I really hate to give a Stephanie Laurens book a bad review — I’ve been a fan of hers for almost 15 years. But if you want to read any of her work, read the first few Cynster books instead. This is one I wish I’d skipped.

*   *   *

Rating: 2 stars, barely

Category: Mystery; not exactly historical romance
Series: The Casebooks of Barnaby Adair #2.5
Publisher: Savdek Management Pty. Ltd (the author’s company)
Release date: June 2014
Book source: purchased (Kindle)

The Casebooks of Barnaby Adair (in order):

1.    Where the Heart Leads (Penelope and Barnaby; Stokes & Griselda are a secondary romance)
1.5  The Peculiar Case of Lord Finsbury’s Diamonds (reviewed 1/23/14)
2.    The Masterful Mister Montague (Montague and Violet)
2.5  The Curious Case of Lady Latimer’s Shoes (this review)
3.    Loving Rose (review coming next week) (Hint – it’s a lot better!)


10 Responses to “The Curious Case of Lady Latimer’s Shoes, by Stephanie Laurens (review)”

  1. Bea

    The blurb doesn’t seem promising to me but I’m sorry that the book didn’t rise above. I enjoy an occasional historical mystery but I think I’ll skip this one.

    • Lark @ The Bookwyrm's Hoard

      I kind of wish I’d skipped it. I think she does better when she is traditionally-published and has a good editor. This one is self-published, and while the formatting and copy-editing and all are professional, the story just doesn’t work for me. Luckily, her newest book, Loving Rose, is a decided improvement. The review is here, if you’re interested.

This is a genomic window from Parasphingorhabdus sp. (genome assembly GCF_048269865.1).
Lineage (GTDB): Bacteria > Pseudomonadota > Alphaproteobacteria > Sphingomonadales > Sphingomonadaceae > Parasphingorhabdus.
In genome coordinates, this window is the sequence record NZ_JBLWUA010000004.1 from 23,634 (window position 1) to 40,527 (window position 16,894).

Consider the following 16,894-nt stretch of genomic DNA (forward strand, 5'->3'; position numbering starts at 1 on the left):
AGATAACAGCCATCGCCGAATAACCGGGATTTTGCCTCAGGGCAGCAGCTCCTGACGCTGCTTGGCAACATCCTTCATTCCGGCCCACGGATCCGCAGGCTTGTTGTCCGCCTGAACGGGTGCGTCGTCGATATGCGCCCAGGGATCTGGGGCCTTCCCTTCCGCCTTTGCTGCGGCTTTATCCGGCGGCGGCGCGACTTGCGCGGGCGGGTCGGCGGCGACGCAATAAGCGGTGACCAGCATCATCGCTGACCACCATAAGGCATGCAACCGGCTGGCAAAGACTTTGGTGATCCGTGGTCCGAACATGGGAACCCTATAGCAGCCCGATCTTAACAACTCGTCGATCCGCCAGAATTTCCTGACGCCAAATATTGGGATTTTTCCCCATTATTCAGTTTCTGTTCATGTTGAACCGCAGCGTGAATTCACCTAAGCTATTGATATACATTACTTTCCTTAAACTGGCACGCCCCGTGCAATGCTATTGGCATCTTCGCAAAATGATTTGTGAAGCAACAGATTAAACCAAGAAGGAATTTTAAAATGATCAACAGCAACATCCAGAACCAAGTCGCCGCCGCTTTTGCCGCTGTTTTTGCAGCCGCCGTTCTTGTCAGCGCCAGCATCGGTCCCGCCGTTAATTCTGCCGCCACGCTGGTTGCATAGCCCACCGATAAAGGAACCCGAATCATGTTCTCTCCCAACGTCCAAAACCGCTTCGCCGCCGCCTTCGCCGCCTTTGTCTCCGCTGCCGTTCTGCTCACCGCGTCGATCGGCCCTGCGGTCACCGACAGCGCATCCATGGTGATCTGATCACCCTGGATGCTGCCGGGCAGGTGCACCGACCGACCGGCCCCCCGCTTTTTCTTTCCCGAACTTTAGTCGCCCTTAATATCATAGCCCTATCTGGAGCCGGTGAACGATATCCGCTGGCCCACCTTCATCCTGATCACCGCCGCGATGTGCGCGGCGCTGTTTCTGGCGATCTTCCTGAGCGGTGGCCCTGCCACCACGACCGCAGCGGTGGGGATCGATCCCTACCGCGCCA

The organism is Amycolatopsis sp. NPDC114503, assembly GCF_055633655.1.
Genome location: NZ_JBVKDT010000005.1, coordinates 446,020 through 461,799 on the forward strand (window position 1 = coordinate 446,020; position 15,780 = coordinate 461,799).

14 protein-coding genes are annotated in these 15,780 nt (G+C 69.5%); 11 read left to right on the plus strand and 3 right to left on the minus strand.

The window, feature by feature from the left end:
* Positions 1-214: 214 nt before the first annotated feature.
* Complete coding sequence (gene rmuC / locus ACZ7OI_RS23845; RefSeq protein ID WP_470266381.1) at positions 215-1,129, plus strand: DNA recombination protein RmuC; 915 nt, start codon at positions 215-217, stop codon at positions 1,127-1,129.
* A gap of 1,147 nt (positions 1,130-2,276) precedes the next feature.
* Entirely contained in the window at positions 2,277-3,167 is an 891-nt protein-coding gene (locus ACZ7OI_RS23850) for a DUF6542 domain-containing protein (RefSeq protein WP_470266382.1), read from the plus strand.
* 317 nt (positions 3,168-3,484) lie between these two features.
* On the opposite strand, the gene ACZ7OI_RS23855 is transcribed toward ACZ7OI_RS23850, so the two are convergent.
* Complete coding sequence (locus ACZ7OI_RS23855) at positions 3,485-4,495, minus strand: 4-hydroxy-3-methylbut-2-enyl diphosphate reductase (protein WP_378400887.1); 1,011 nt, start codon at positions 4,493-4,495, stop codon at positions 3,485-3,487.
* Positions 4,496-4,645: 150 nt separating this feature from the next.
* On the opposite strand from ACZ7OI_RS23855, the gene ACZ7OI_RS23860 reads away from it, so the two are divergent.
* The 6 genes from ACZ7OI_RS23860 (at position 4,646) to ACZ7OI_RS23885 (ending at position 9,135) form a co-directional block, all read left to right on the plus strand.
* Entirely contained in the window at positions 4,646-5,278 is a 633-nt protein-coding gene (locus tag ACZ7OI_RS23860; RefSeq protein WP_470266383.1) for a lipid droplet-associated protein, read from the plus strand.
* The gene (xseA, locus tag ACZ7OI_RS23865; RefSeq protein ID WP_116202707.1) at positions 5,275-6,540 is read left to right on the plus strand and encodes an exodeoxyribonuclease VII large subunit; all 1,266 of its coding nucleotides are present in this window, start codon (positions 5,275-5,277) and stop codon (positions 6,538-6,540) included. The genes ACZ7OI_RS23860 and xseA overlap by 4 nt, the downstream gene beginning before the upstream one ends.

2. Katherine P

    I’d been curious about this one as Stephanie Laurens was the first romance I ever read. I think I will definitely pass though. You’re right about the quality of the mystery not mattering that much if it’s a piece of a romance novel but not the other way around!

    • Lark @ The Bookwyrm's Hoard

      Actually, it did! My review of Loving Rose just came out today (9/05 – sorry, I’m behind on answering comments), and it was much better. Not quite her best, perhaps, but good, and definitely better than the last several.

  3. Mary @ BookSwarm

    While I appreciate authors branching out and trying new things, it just doesn’t work sometimes. This sounds like one of those times. She does romance so WELL. Time to return, I guess. Definitely a bummer, to quote Anna.

  4. Angela's Anxious Life

    It is really too bad you didn’t like this one. Especially after sticking with the author for so long. 15 years!! I think the only author I have stuck with that long is Stephen King.

    • Lark @ The Bookwyrm's Hoard

      Oh, wait until you’re my age – you’ll have authors you’ve stuck with for decades, too! I stuck with Anne McCaffrey for almost 30 years, from my high school days until her death. (Even though some of her later books weren’t great. [the Petaybee series and Catalyst *cough cough*]